A framework for understanding culture
Culture helps corporate performance in higher-performing firms and hurts it in lower-performing firms, according to James Heskett in his book The Culture Cycle: How to Shape the Unseen Force That Transforms Performance. The culture cycle referred to in the book’s title is a conceptual framework which enables the identification and analysis of elements of corporate culture and how they evolve and impact economic performance.
An organization’s culture consists of the assumptions, values, beliefs, behaviours, artefacts, measurements and actions that determine how things get done in the organization. It influences both the way in which an organization’s strategy is created and the way in which it is implemented. Strong cultures have a significant influence on performance, but not necessarily positive; culture has a positive influence on performance over the long term only if it is an adaptive culture.
The book considers the cultures of numerous companies and analyses their positive and negative aspects. Walmart and Southwest Airlines have strong cultures which have positively influenced their economic performance. Goldman Sachs has had a strong culture but its core values were not held strongly enough to keep it out of trouble in recent years. Service Master, IBM, General Motors, ING Direct, and Illinois Toolworks are amongst the other companies discussed.
In addition to describing in detail the author’s culture cycle framework, the book considers the relationship between culture and innovation, how culture may or may not assist in handling adversity, organizational culture in a multinational context, special culture considerations for non-profit organizations, and the relationship between leadership and culture. One of the appendices contains an interesting survey for measuring the health and strength of a culture.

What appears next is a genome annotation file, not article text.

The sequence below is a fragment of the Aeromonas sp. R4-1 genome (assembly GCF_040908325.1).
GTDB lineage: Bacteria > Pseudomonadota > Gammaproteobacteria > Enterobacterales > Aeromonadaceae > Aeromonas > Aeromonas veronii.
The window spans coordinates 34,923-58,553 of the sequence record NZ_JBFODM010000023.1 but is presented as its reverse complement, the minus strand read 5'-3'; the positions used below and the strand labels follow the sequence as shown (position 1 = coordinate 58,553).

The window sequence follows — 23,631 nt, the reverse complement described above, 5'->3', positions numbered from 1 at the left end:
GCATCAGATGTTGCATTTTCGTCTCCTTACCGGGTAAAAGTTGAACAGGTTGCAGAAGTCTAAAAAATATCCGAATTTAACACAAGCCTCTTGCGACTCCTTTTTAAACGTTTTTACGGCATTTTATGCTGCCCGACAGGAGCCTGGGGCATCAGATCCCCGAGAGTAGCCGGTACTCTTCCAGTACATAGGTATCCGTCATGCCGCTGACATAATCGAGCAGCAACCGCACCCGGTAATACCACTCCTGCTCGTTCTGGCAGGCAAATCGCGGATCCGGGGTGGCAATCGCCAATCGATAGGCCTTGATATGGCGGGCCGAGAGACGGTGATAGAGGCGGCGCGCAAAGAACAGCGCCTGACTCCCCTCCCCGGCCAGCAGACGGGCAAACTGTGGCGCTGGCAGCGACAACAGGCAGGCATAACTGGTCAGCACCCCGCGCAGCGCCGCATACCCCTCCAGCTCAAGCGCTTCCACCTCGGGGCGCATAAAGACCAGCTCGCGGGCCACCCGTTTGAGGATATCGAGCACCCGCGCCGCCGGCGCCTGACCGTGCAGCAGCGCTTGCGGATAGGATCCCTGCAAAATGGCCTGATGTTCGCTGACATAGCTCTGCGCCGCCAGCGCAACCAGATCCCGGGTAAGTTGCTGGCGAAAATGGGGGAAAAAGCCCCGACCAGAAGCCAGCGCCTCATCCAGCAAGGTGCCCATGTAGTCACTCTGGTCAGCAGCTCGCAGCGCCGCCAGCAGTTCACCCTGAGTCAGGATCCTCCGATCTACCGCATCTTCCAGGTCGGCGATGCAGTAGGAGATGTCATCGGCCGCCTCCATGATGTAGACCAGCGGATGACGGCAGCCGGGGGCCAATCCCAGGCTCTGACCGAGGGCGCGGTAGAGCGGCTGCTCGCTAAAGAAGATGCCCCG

Given the substantial influence of leadership style on organizational culture, I was a little surprised to see leadership being treated as something separate from culture. Further, the small sample size used by the author in attempting to quantify aspects of culture made the results appear less rigorous although the reasoning behind them appeared sound.
Although organizational culture is very important to the success of any enterprise, it is often poorly understood and therefore limited to a consideration of core values during strategic planning. In my opinion this book remedies this problem by providing a language with which leaders can analyse and rectify some of the key aspects of culture.